The Garden Island Newspaper Fesses Up

On Tuesday I mentioned how journalist Paul Curtis, of The Garden Island Newspaper,  failed to give credit to a blogger and copied and pasted material the blogger had researched nearly two years before.

Andy Parx sent me a link today showing me that The Garden Island Newspaper made a correction in their paper and attributed the bullet’s to blogger Charley Foster.

The Dec. 12 story “Judge: Hapa Trail belongs to state” should have attributed to Charley Foster’s Planet Kaua‘i blog the six bullet points that Theodore Blake’s lawsuit contends.

Of course the newspaper didn’t have the link to Foster’s original post “Local Activist Sue Over Villages at Poipu Development“.

Parx also blogged about the Curtis’s plagiarism the other day in a post entitled “Just A Little Bit, Just A Little Bit” where he states:

…You can’t help but notice that the dispatches from courts and police beat “reporter” Paul Curtis seem to emanate solely from hanging around the courthouse and cop shop and recording and regurgitating whatever they dump in his lap.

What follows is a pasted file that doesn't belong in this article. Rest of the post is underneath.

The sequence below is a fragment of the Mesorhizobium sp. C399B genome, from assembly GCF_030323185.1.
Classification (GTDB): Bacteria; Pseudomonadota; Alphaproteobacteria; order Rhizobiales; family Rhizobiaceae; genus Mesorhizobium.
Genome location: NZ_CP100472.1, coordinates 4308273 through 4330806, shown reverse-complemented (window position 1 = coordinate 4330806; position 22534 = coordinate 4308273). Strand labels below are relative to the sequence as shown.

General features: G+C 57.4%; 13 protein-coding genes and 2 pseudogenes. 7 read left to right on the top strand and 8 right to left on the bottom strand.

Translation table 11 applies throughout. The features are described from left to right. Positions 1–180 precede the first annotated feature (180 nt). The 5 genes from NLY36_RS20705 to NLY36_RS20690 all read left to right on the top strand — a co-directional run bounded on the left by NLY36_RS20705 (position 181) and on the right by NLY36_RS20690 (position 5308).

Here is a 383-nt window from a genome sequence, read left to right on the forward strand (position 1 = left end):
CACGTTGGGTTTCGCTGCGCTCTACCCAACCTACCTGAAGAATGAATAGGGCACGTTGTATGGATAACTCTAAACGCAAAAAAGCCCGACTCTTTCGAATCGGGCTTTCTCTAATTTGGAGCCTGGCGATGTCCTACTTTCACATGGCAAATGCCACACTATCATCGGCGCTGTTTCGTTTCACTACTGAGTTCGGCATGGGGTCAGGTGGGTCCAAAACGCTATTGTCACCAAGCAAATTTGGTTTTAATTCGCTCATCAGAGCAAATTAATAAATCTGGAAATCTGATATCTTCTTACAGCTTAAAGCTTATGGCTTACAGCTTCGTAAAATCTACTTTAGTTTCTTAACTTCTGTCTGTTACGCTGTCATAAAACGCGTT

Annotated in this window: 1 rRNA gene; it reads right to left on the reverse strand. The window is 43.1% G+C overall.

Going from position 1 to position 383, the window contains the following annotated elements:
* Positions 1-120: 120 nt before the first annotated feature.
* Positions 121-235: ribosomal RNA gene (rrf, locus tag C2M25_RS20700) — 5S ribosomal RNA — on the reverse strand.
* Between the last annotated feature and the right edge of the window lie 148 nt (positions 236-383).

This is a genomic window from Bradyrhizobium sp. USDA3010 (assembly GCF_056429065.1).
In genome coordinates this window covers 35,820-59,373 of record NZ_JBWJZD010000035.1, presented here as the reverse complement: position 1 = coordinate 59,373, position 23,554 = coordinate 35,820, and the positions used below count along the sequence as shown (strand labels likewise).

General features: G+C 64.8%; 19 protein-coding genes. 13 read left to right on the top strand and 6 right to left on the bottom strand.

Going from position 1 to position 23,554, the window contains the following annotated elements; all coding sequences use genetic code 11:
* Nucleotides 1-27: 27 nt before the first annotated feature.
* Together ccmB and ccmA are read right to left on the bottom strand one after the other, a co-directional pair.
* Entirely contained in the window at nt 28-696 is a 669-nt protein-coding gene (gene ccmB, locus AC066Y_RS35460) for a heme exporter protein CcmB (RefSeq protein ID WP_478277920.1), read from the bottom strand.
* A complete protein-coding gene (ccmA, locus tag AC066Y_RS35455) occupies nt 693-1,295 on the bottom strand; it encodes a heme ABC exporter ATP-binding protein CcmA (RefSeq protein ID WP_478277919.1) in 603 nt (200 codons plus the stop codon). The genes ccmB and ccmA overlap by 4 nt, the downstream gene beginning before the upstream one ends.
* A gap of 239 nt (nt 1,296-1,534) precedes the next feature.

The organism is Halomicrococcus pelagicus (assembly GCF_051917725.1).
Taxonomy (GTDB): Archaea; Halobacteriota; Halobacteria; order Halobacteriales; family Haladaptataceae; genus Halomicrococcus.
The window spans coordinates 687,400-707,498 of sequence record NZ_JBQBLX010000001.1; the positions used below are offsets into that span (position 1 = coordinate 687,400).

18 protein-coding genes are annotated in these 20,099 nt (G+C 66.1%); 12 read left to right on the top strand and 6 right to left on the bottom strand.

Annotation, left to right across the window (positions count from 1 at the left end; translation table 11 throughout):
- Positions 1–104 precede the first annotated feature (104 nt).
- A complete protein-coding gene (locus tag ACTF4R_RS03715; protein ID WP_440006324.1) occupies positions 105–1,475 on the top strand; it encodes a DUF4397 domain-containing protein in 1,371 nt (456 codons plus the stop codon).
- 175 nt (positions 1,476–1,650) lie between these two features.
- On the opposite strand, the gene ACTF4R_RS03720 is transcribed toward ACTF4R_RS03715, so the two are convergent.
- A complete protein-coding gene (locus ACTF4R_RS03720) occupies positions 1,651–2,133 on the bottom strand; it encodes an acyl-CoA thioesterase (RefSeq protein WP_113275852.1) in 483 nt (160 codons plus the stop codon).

But this Saturday might have been a new low according to a post from attorney-blogger Charley Foster…

Parx posted more of his thoughts today in a blog post entitled “Theft, Shmeft” where he not only blasts journalists and newspapers for the blatant plagiarism, he takes it a bit further and blasts those journalist who are supposedly sworn to the Society of Profession Journalists code of ethics for rewriting press releases which happens all the time with our local Stephens Newspapers.

Parx writes:

…One of the staples of a daily “newspaper of record” is the rewritten press release, especially those emanating from local and state government public information offices.

Editors, usually those on the “night shift” of larger papers, avoid plopping the copy directly in their news hole- the place left for news when the predetermined advertising is laid out.

In order to avoid charges of plagiarism they re-write the releases shifting the sentence constructions and using other wordsmithing techniques.